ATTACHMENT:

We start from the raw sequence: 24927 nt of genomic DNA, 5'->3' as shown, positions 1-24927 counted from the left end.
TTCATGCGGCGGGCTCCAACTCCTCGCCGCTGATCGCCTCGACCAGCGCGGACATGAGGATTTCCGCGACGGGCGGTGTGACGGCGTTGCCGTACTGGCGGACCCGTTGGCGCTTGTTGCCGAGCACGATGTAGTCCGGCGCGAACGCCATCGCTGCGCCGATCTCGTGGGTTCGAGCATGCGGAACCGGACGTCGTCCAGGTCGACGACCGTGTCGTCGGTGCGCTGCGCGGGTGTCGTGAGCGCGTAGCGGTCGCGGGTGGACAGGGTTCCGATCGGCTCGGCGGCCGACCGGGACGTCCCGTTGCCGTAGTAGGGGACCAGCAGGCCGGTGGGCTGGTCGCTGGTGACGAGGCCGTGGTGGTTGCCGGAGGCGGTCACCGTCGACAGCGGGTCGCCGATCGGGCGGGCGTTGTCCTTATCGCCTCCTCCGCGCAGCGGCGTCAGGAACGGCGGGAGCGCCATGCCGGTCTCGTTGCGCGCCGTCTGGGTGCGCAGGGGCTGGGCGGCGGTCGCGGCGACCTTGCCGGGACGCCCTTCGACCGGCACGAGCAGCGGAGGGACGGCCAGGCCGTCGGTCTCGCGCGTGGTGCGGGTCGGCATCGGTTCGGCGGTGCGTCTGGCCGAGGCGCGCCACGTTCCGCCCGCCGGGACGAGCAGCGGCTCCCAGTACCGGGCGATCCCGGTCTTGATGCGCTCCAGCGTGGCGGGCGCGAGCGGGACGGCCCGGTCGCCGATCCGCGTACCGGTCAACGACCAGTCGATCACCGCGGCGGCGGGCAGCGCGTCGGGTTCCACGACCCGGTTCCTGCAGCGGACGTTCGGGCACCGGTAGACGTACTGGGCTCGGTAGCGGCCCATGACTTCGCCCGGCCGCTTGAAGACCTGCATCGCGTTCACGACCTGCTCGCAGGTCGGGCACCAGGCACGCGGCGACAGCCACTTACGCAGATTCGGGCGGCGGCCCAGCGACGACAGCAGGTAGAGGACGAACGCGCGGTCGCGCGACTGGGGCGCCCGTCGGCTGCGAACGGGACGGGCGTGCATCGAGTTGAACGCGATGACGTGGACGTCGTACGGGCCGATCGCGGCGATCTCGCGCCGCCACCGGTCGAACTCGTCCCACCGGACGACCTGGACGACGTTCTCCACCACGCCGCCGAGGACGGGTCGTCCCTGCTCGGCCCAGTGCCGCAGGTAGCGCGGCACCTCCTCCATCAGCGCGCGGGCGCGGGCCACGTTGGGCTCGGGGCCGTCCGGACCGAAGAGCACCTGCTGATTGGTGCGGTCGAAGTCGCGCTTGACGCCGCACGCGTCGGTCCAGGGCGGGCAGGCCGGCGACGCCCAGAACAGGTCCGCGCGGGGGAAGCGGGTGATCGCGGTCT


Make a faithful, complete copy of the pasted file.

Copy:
We start from the raw sequence: 24927 nt of genomic DNA, 5'->3' as shown, positions 1-24927 counted from the left end.
TTCATGCGGCGGGCTCCAACTCCTCGCCGCTGATCGCCTCGACCAGCGCGGACATGAGGATTTCCGCGACGGGCGGTGTGACGGCGTTGCCGTACTGGCGGACCCGTTGGCGCTTGTTGCCGAGCACGATGTAGTCCGGCGCGAACGCCATCGCTGCGCCGATCTCGTGGGTTCGAGCATGCGGAACCGGACGTCGTCCAGGTCGACGACCGTGTCGTCGGTGCGCTGCGCGGGTGTCGTGAGCGCGTAGCGGTCGCGGGTGGACAGGGTTCCGATCGGCTCGGCGGCCGACCGGGACGTCCCGTTGCCGTAGTAGGGGACCAGCAGGCCGGTGGGCTGGTCGCTGGTGACGAGGCCGTGGTGGTTGCCGGAGGCGGTCACCGTCGACAGCGGGTCGCCGATCGGGCGGGCGTTGTCCTTATCGCCTCCTCCGCGCAGCGGCGTCAGGAACGGCGGGAGCGCCATGCCGGTCTCGTTGCGCGCCGTCTGGGTGCGCAGGGGCTGGGCGGCGGTCGCGGCGACCTTGCCGGGACGCCCTTCGACCGGCACGAGCAGCGGAGGGACGGCCAGGCCGTCGGTCTCGCGCGTGGTGCGGGTCGGCATCGGTTCGGCGGTGCGTCTGGCCGAGGCGCGCCACGTTCCGCCCGCCGGGACGAGCAGCGGCTCCCAGTACCGGGCGATCCCGGTCTTGATGCGCTCCAGCGTGGCGGGCGCGAGCGGGACGGCCCGGTCGCCGATCCGCGTACCGGTCAACGACCAGTCGATCACCGCGGCGGCGGGCAGCGCGTCGGGTTCCACGACCCGGTTCCTGCAGCGGACGTTCGGGCACCGGTAGACGTACTGGGCTCGGTAGCGGCCCATGACTTCGCCCGGCCGCTTGAAGACCTGCATCGCGTTCACGACCTGCTCGCAGGTCGGGCACCAGGCACGCGGCGACAGCCACTTACGCAGATTCGGGCGGCGGCCCAGCGACGACAGCAGGTAGAGGACGAACGCGCGGTCGCGCGACTGGGGCGCCCGTCGGCTGCGAACGGGACGGGCGTGCATCGAGTTGAACGCGATGACGTGGACGTCGTACGGGCCGATCGCGGCGATCTCGCGCCGCCACCGGTCGAACTCGTCCCACCGGACGACCTGGACGACGTTCTCCACCACGCCGCCGAGGACGGGTCGTCCCTGCTCGGCCCAGTGCCGCAGGTAGCGCGGCACCTCCTCCATCAGCGCGCGGGCGCGGGCCACGTTGGGCTCGGGGCCGTCCGGACCGAAGAGCACCTGCTGATTGGTGCGGTCGAAGTCGCGCTTGACGCCGCACGCGTCGGTCCAGGGCGGGCAGGCCGGCGACGCCCAGAACAGGTCCGCGCGGGGGAAGCGGGTGATCGCGGTCT